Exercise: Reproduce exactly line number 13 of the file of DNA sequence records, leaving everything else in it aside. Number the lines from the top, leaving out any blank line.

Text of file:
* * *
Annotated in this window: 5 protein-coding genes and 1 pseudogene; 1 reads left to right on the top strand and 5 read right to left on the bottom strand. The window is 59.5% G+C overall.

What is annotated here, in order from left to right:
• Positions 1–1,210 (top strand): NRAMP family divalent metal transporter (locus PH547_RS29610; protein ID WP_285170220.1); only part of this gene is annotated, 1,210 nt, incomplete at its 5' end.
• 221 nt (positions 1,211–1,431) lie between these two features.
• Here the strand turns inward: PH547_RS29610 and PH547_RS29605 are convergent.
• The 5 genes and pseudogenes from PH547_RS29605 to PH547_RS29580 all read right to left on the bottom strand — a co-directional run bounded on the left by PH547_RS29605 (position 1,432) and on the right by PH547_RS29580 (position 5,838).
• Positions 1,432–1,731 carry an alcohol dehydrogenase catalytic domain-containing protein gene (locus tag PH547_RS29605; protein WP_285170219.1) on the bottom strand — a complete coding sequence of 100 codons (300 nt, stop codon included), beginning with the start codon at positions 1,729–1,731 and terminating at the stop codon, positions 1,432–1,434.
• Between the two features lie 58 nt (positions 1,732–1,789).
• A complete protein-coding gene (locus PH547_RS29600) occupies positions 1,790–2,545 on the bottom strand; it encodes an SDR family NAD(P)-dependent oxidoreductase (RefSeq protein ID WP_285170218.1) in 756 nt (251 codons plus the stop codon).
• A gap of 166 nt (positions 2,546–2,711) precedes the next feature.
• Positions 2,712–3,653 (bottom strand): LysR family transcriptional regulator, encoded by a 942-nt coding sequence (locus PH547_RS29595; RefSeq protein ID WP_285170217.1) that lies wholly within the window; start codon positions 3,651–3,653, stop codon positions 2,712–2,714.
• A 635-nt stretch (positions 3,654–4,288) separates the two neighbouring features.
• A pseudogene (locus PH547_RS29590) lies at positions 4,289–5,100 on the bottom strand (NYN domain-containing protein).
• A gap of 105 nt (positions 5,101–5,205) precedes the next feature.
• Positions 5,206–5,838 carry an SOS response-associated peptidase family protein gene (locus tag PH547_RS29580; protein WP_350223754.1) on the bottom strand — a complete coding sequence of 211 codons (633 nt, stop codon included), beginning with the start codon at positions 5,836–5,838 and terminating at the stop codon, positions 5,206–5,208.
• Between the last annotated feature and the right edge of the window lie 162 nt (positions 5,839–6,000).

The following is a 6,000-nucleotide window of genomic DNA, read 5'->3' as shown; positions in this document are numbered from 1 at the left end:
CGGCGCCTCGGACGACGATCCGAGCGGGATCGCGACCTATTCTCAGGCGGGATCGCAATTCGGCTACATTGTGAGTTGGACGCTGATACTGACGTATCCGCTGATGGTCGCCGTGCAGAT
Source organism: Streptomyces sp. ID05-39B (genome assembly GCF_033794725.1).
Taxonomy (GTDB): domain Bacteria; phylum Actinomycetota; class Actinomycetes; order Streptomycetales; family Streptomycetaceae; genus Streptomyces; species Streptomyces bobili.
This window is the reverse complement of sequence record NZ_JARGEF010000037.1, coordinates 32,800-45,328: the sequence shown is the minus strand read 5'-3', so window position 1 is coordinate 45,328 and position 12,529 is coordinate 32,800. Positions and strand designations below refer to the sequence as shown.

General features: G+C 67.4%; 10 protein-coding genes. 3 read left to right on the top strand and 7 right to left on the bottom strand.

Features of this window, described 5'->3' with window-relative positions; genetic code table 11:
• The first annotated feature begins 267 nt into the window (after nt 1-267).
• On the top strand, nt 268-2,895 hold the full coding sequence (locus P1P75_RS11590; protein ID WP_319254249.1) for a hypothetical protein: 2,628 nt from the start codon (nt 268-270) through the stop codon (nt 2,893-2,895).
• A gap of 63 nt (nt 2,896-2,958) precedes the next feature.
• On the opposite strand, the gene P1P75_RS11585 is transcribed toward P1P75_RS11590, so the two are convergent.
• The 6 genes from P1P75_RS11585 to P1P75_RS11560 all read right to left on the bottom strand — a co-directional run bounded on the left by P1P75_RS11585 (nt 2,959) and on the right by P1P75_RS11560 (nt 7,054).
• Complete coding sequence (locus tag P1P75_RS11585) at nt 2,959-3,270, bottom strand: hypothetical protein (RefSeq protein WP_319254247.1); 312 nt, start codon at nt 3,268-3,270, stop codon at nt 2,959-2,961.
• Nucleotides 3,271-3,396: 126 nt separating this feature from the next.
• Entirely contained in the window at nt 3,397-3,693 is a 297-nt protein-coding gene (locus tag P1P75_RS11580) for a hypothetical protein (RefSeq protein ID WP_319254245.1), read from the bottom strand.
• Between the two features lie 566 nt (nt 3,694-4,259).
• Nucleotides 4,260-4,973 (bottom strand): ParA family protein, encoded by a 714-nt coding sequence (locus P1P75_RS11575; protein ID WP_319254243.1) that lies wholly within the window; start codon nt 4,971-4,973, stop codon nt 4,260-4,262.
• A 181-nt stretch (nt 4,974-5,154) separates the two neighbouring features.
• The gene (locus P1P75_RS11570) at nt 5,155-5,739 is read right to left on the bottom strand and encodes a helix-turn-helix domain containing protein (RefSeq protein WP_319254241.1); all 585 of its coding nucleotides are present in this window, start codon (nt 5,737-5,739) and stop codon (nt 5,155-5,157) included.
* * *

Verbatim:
• A pseudogene (locus PH547_RS29590) lies at positions 4,289–5,100 on the bottom strand (NYN domain-containing protein).